Ward said the Governor stated in his budget address that he has done nothing to raise taxes on middle class families. But she said in essence he has, by reducing funding for critical services such as education and Medicare, has created a tax shift that has led to either reduced services or increases in residents’ property taxes.

“As we talk about school funding moving forward, people need to focus their attention on the governor and our state legislators in Harrisburg because they do have the capacity to improve our schools and keep our property taxes in check,” Ward said. “But, that all depends upon the politics that are enacted in Harrisburg.”

Medicaid expansion

While Corbett has repeatedly said he would not expand federal Medicaid benefits, under the Affordable Care Act in the Commonwealth, the governor has yet to make a final decision. Corbett has requested a meeting with U.S. Health and Human Services Secretary Kathleen Sebelius to discuss the benefits and challenges of implementing a Pennsylvania Medicaid expansion.

According to the Pennsylvania Budget and Policy Center, if Corbett decided to opt-in to Medicaid expansion, the state could extend health care coverage to between 600,000 and 800,000 residents and could generate an additional $43.3 billion in federal funding for Pennsylvania’s economy through 2022.

Ward said the option to expand Medicaid services under the Affordable Care Act “is just a good deal for states.”

“That’s why eight Republican governors have looked at this and said this is too good a deal for our states to pass up,” Ward said.

Under the Affordable Care Act, the federal government will cover 100 percent of the cost of the expansion through 2016, and 90 percent of the cost after that.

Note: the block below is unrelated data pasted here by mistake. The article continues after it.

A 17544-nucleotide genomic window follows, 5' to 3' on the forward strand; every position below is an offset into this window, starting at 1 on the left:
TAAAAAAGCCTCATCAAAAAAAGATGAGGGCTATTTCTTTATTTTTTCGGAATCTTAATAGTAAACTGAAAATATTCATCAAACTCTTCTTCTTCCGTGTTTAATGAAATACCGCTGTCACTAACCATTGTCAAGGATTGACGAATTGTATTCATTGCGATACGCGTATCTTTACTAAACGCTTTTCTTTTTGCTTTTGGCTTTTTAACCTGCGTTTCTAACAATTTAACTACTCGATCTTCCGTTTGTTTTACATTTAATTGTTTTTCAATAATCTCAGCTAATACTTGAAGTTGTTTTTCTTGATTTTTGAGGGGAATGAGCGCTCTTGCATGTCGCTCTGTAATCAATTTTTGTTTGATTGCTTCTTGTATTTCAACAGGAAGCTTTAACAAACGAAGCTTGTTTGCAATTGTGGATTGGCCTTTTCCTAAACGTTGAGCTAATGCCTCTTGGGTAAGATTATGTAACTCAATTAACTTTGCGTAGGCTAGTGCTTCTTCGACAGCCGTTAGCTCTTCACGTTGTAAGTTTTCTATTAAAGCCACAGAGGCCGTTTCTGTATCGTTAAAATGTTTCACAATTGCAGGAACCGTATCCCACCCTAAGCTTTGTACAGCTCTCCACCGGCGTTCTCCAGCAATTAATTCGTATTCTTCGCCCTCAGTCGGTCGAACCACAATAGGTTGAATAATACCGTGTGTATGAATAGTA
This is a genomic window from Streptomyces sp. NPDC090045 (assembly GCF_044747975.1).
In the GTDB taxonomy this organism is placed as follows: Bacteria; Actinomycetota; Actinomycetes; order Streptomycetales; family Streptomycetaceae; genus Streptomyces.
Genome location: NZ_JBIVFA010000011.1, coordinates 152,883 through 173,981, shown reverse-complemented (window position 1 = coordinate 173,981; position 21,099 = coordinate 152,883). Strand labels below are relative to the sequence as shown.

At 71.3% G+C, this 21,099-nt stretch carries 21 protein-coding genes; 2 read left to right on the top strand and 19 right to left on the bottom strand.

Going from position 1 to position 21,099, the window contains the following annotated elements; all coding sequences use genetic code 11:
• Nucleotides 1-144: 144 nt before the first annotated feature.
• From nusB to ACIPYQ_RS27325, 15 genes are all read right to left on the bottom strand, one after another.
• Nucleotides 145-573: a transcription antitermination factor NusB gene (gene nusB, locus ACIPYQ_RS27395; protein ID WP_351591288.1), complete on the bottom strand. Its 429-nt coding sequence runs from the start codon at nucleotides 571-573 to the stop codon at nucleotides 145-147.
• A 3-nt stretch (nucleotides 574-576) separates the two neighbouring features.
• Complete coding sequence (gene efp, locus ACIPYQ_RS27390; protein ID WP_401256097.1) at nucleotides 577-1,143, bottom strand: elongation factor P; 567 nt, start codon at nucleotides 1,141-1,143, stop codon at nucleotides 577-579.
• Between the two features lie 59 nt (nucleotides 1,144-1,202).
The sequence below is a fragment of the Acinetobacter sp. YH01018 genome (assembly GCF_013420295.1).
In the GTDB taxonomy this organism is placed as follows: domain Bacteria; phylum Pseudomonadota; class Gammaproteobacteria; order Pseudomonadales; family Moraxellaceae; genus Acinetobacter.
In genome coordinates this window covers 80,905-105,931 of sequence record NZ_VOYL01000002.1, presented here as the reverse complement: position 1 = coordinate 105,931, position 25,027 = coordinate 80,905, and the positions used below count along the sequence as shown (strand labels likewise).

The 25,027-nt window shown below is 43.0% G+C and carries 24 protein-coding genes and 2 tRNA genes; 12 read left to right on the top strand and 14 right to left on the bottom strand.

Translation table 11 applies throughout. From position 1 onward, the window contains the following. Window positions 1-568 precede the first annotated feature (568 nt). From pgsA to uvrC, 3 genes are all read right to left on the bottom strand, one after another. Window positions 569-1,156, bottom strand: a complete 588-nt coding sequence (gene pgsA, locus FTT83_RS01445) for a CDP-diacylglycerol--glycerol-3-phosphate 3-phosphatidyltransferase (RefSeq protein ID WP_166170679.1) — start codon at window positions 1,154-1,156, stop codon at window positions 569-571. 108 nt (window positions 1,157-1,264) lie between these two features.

Ward said the budget also includes new business tax breaks, including $250 million in lost revenue from the continued phase=out of the capital stock and franchise tax, which will be eliminated in 2014.

“How can you cut taxes when you can’t pay your bills,” Ward said. “The governor always says we should be like Texas when it comes to natural gas. Well, we should have a tax on natural gas just like Texas and we don’t.”

Ward said the governor’s decision to reject an opportunity to expand health coverage through Medicaid to more low-income working people is a “clear statement of his priorities.”

Actual Value Initiative

Residents sounded off about AVI. Several attendees voiced concerns over neighbors’ whose homes were supposedly grossly underestimated.

“I don’t have a problem with my assessment,” said a Mt. Airy resident, who didn’t want to be identified. “I believe my whole block was assessed fairly.”

The resident said the house at 401 Roumfort Road on the corner of Anderson was assessed at $66,752.

“That’s less than a man who has several vacant properties in North Philly, where were all assessed at $70,000,” she said, “and that’s only one example.”

The woman handed Parker copies of assessments she printed out from the OPA’s website. The Local could not find an assessment on the OPA’s website for the property at 401 Roumford Rd.

Parker took the assessments and promised to look into it immediately.

Kristina Evans, of East Mt. Airy, said she came to the town hall meeting because she had questions regarding AVI.

“I don’t feel that my assessment is all that terrible,” Evans said. “But, nobody has explained to us how they went about doing this. Who did it? When? Where?”

She added that she would have liked to have heard more about the Medicaid expansion.

“I did write a letter to the Governor and got a response that sounded absolutely ridiculous,” Evans said. “I don’t think he is going to be our Governor much longer.”